How to Winterize an Above-Ground Pool

How to Winterize an Above-Ground Pool

Looking for some simple tips for winterizing your above-ground pool? Here’s an overview of when and how to prepare your pool for winter.

An above-ground pool is great in the summer, giving you all the joy of a swimming pool in your own yard. You can swim to your heart’s content, splashing around between the pool walls, soaking up the last of the summer’s warmth.

But as the leaves turn, the temperature drops and winter starts to show traces of rolling around the corner, it’s time to close the pool for the winter.

Reopening your above-ground pool in the spring is much easier when you take a few steps to winterize the pool closing process before the winter months.

In this post, we will talk you through the winterizing process for an above-ground pool, from the winter pool cover, return lines, and rubber plug to pool antifreeze chemicals.

Let’s dive right in.

How to Winterize an Above Ground Pool

How to Winterize an Above-Ground Pool

There are a few basic steps you can follow when it comes to winterizing a pool. Let us go through this step by step, from the pool equipment needed to the final steps of the process.

Step 1: Essential Equipment

Start by gathering the important equipment you need to keep your pool water in good condition over winter. You will need the following:

  • Your pool test kit.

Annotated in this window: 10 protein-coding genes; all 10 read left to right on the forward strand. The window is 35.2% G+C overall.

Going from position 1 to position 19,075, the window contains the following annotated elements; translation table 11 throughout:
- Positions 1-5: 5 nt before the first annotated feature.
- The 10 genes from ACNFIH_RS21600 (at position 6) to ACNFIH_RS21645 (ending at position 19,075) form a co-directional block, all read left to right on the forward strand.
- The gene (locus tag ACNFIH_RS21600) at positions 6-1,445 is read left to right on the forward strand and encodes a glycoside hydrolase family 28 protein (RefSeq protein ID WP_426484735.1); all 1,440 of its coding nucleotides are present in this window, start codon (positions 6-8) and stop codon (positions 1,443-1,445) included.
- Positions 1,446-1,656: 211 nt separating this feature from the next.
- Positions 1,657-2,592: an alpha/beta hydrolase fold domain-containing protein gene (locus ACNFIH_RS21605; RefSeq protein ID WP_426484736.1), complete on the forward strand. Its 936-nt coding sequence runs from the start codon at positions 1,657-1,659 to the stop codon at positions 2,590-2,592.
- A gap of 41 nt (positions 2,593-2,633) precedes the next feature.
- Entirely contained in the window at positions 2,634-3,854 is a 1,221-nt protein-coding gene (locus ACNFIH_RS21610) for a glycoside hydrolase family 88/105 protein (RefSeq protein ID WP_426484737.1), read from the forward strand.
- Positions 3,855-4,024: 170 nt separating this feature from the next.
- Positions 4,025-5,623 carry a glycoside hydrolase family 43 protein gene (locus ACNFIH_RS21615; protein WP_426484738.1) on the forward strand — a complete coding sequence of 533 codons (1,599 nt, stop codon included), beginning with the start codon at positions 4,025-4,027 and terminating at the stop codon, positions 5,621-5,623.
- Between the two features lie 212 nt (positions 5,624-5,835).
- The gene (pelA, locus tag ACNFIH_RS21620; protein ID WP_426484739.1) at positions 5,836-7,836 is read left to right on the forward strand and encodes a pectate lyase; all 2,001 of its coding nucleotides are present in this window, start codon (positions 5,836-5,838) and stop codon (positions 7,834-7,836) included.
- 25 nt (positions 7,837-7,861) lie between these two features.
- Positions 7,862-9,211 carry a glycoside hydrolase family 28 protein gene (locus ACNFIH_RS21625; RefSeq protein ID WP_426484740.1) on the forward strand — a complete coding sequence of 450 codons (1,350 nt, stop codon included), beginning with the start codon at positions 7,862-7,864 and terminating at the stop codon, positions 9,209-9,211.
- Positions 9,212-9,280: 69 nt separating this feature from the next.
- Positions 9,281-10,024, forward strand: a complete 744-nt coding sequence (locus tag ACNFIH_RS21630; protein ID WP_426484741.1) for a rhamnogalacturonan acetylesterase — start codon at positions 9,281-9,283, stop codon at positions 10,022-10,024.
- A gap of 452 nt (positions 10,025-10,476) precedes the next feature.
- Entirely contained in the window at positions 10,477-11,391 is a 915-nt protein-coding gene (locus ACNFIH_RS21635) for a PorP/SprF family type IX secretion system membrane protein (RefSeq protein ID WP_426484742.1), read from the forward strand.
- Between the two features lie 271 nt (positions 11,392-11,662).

• A winterizing chemical kit containing a pH increaser, alkalinity increaser, calcium hardness increaser, pool shock, and an algaecide. If possible, a clarifying enzyme supplement would also help.
  • You will also need a winter skimmer cover plate, some expansion plugs and return line plugs, as well as an above ground pool winter cover, a cover winch, and matching cable, some winter cover clips, some water bags (if you happen to have a walk around deck on your own pool).
  • A pool air pillow, and possibly some standard pool antifreeze.

Once you have got all of these together, it is time to start preparing your pool floor for the winter.

Step 2: Clean your Pool

Before winterizing your pool, you need to clean it properly. Just like anything else in your life, you should not put your pool away dirty!

Skim the surface, vacuum the entire pool, and brush down the walls completely, using pool cleaners of your choice.

Cleaning the pool properly at this stage will make it much easier to keep your water properly balanced, as well as help to reduce algae growth by leaving as little as possible to feed algae in the water.

Step 3: Test your Water Chemistry

Knowing what is going on with the pool chemistry is a vital part of keeping your pool in the best condition possible. Testing your water before you start closing your pool down is a more important step than you might expect!

Bust out your preferred pool testing kit, whether it’s a simple test strip or your favorite digital pool tester and let’s get to testin’.

What you are looking for is a pH of somewhere between 7.4 and 7.6, as well as alkalinity of around 125 ppm, calcium around 200 ppm, and chlorine levels around 1-3 ppm.

In general, it is better to be a bit above those thresholds rather than a bit below because they will slowly decrease over time while your pool is dormant.

Step 4: Winterizing Chemicals

The easy way to fully balance your water for winter is to simply use a pre-prepared winterizing chemical kit.